Granddaddy’s Turn: A Journey to the Ballot Box
Written by Michael S. Bandy and Eric Stein
Illustrated by James E. Ransome
With recent challenges to voting rights by some states, it’s important to keep in mind the history of civil rights struggles. The Founding Fathers only guaranteed voting rights for white male landowners over 21. Slowly, the barriers have come down, but not without challenges. In the 1950s, many states were forced to allow blacks to vote, but many found a way around that by making requirements such as the so-called literacy test. Poll judges were allowed to randomly (meaning for blacks only) present potential voters with complicated texts and require them to interpret the text.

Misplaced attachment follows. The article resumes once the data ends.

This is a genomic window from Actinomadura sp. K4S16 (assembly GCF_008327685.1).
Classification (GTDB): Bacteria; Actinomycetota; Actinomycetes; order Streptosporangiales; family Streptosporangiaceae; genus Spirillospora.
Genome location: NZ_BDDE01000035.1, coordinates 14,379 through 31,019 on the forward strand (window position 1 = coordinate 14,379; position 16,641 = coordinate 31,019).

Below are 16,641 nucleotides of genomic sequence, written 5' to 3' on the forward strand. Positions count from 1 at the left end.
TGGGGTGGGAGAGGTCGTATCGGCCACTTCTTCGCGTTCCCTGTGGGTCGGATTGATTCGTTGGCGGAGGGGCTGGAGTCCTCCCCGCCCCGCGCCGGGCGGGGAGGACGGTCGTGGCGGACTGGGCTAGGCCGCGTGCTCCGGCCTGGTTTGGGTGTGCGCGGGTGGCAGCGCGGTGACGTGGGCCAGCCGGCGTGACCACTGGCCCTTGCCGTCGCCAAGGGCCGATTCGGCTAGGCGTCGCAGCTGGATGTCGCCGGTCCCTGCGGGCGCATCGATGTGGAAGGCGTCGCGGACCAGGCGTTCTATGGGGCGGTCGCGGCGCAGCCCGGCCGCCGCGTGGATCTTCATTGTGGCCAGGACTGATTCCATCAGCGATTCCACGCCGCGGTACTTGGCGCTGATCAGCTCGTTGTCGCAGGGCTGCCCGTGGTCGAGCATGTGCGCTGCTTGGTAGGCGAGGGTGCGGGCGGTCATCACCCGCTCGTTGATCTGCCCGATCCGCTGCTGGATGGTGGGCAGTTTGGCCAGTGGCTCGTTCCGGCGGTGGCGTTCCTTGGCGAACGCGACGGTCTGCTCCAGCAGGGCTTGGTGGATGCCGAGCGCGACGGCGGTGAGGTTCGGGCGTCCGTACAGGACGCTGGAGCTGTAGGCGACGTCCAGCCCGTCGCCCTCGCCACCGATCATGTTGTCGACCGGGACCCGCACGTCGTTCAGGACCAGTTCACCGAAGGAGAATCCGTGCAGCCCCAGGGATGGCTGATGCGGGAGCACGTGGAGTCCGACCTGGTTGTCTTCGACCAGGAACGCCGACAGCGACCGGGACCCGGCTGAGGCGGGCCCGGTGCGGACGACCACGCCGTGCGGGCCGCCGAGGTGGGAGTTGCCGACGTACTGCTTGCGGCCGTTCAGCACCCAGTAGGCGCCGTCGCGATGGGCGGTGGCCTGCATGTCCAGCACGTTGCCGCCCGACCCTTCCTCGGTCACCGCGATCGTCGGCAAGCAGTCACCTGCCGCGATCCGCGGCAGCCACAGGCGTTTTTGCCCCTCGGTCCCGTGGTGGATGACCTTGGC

In this beautifully and vividly illustrated picture book, the authors tell of a black farmer trying to vote for the first time. When he is turned away, his grandson understands the fervent hope of his granddaddy and vows to vote in his granddaddy’s place one day. With references to the hard work granddaddy does and the loving guidance Granddaddy provides, the reader can identify with the characters and sense the importance of the vote. The tears Granddaddy sheds at being denied his rights is a great touch.
Second grade readers will learn a lot about civil rights history and citizenship. Although this is fiction, it could be anyone’s story.
- Title: Granddaddy’s Turn: A Journey to the Ballot Box
- Author: Michael S. Bandy and Eric Stein
- Illustrator: James E. Ransome
- Published: Candlewick, 2015
- Reviewer: Sue Poduska
- Format: Hardcover, 32 pages
- Grade Level: 1 to 4
- Genre: Fiction, History, Diversity
- ISBN: 978-0-7636-6593-7
- Extras: Author’s Note